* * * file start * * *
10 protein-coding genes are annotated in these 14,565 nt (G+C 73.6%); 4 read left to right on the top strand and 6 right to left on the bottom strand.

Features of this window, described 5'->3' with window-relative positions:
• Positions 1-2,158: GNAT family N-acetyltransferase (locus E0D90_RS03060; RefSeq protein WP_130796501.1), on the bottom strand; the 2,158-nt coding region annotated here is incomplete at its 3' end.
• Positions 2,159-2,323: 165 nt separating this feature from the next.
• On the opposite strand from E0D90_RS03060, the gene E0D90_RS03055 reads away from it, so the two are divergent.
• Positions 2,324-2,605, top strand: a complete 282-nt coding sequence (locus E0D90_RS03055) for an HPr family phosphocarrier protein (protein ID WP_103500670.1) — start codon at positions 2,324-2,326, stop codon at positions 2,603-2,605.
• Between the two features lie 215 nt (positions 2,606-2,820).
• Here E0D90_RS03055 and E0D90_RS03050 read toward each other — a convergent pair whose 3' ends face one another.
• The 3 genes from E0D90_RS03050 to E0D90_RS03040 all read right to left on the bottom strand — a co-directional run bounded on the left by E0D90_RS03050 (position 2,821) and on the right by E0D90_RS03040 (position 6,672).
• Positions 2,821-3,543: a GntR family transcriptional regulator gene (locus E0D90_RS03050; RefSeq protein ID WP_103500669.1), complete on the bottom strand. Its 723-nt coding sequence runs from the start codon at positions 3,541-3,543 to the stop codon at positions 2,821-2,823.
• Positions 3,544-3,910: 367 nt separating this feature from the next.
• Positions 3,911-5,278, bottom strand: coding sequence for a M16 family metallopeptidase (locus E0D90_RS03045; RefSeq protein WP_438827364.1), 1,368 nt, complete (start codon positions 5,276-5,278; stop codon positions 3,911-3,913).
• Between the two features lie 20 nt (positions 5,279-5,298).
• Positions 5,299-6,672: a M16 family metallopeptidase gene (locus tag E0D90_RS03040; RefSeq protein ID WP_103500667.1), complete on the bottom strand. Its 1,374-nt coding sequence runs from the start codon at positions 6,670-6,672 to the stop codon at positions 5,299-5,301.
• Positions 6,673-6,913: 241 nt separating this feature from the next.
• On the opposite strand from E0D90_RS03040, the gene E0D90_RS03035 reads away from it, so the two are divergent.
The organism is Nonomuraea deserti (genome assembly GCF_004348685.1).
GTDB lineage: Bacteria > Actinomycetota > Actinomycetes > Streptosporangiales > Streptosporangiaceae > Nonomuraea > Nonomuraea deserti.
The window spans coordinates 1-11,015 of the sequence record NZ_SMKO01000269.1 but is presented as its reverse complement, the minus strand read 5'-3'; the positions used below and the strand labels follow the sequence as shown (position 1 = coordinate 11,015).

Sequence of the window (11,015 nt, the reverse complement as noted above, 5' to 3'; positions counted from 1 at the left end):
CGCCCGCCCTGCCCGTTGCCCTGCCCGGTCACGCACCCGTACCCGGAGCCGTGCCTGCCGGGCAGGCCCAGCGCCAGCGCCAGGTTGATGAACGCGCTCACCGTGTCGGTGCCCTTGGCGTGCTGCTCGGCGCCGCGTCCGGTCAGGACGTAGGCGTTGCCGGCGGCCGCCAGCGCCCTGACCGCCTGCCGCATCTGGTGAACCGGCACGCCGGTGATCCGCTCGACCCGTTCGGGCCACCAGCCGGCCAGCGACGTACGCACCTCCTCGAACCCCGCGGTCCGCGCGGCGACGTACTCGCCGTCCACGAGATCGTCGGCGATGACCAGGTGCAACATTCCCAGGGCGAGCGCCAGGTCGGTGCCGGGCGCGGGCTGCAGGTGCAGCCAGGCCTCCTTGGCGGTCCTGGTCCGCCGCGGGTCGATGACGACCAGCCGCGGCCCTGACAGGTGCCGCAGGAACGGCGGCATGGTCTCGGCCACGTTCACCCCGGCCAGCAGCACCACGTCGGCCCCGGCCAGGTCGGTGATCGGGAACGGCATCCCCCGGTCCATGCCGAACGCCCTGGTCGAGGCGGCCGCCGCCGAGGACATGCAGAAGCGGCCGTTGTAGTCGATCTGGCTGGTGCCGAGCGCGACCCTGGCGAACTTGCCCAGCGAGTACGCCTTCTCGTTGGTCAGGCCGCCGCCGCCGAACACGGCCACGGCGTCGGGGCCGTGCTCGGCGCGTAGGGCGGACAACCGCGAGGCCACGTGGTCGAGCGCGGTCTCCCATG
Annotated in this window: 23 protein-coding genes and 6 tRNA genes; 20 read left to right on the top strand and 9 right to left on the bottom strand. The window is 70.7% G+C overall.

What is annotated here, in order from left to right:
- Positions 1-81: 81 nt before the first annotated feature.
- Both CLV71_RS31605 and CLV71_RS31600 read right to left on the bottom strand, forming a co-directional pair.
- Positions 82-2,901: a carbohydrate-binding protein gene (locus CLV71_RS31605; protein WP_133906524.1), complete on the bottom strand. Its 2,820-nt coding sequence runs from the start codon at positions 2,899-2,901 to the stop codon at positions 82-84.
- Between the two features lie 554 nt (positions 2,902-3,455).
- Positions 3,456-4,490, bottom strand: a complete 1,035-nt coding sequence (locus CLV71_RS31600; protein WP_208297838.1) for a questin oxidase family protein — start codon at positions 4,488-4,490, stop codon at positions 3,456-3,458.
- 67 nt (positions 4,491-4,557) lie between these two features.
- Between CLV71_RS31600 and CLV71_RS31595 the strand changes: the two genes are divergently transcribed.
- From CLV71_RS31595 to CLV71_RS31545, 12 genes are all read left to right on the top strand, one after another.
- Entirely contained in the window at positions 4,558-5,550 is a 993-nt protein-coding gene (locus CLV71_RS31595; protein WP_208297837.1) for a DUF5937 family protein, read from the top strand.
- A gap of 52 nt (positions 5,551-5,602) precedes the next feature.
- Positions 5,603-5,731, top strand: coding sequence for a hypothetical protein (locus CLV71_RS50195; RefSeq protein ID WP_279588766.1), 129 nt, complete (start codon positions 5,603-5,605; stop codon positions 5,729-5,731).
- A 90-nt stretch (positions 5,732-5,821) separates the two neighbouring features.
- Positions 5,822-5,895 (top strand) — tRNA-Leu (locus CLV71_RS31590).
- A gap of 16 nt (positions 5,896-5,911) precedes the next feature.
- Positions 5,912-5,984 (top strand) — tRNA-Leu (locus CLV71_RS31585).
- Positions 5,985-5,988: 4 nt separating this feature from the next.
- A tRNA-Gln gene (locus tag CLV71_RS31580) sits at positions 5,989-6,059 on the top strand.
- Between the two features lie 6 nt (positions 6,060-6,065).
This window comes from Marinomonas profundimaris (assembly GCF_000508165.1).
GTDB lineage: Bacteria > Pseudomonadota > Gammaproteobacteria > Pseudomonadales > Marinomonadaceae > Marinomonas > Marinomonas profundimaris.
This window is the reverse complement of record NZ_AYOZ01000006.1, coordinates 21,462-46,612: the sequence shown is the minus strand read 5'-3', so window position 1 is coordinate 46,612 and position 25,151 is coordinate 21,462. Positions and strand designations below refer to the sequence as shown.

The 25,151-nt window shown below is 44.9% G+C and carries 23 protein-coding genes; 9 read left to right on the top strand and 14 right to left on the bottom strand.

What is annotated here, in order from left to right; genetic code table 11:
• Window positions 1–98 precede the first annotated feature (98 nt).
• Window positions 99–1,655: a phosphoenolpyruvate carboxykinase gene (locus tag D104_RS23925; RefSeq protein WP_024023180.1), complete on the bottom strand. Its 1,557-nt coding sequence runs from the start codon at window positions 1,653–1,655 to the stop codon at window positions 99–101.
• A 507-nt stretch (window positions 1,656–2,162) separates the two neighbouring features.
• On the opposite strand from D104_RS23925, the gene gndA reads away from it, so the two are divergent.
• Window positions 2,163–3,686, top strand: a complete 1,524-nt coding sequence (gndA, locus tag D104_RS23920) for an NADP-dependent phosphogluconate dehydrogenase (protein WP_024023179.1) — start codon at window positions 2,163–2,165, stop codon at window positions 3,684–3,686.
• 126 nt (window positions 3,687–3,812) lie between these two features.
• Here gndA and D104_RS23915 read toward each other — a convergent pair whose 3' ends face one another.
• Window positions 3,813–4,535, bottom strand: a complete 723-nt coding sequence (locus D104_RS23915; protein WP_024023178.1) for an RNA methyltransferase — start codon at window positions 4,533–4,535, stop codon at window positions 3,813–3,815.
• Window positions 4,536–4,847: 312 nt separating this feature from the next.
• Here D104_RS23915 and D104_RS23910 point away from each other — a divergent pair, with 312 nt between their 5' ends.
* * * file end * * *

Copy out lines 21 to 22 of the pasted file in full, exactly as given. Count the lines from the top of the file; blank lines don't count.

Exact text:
CGCCCGCCCTGCCCGTTGCCCTGCCCGGTCACGCACCCGTACCCGGAGCCGTGCCTGCCGGGCAGGCCCAGCGCCAGCGCCAGGTTGATGAACGCGCTCACCGTGTCGGTGCCCTTGGCGTGCTGCTCGGCGCCGCGTCCGGTCAGGACGTAGGCGTTGCCGGCGGCCGCCAGCGCCCTGACCGCCTGCCGCATCTGGTGAACCGGCACGCCGGTGATCCGCTCGACCCGTTCGGGCCACCAGCCGGCCAGCGACGTACGCACCTCCTCGAACCCCGCGGTCCGCGCGGCGACGTACTCGCCGTCCACGAGATCGTCGGCGATGACCAGGTGCAACATTCCCAGGGCGAGCGCCAGGTCGGTGCCGGGCGCGGGCTGCAGGTGCAGCCAGGCCTCCTTGGCGGTCCTGGTCCGCCGCGGGTCGATGACGACCAGCCGCGGCCCTGACAGGTGCCGCAGGAACGGCGGCATGGTCTCGGCCACGTTCACCCCGGCCAGCAGCACCACGTCGGCCCCGGCCAGGTCGGTGATCGGGAACGGCATCCCCCGGTCCATGCCGAACGCCCTGGTCGAGGCGGCCGCCGCCGAGGACATGCAGAAGCGGCCGTTGTAGTCGATCTGGCTGGTGCCGAGCGCGACCCTGGCGAACTTGCCCAGCGAGTACGCCTTCTCGTTGGTCAGGCCGCCGCCGCCGAACACGGCCACGGCGTCGGGGCCGTGCTCGGCGCGTAGGGCGGACAACCGCGAGGCCACGTGGTCGAGCGCGGTCTCCCATG
Annotated in this window: 23 protein-coding genes and 6 tRNA genes; 20 read left to right on the top strand and 9 right to left on the bottom strand. The window is 70.7% G+C overall.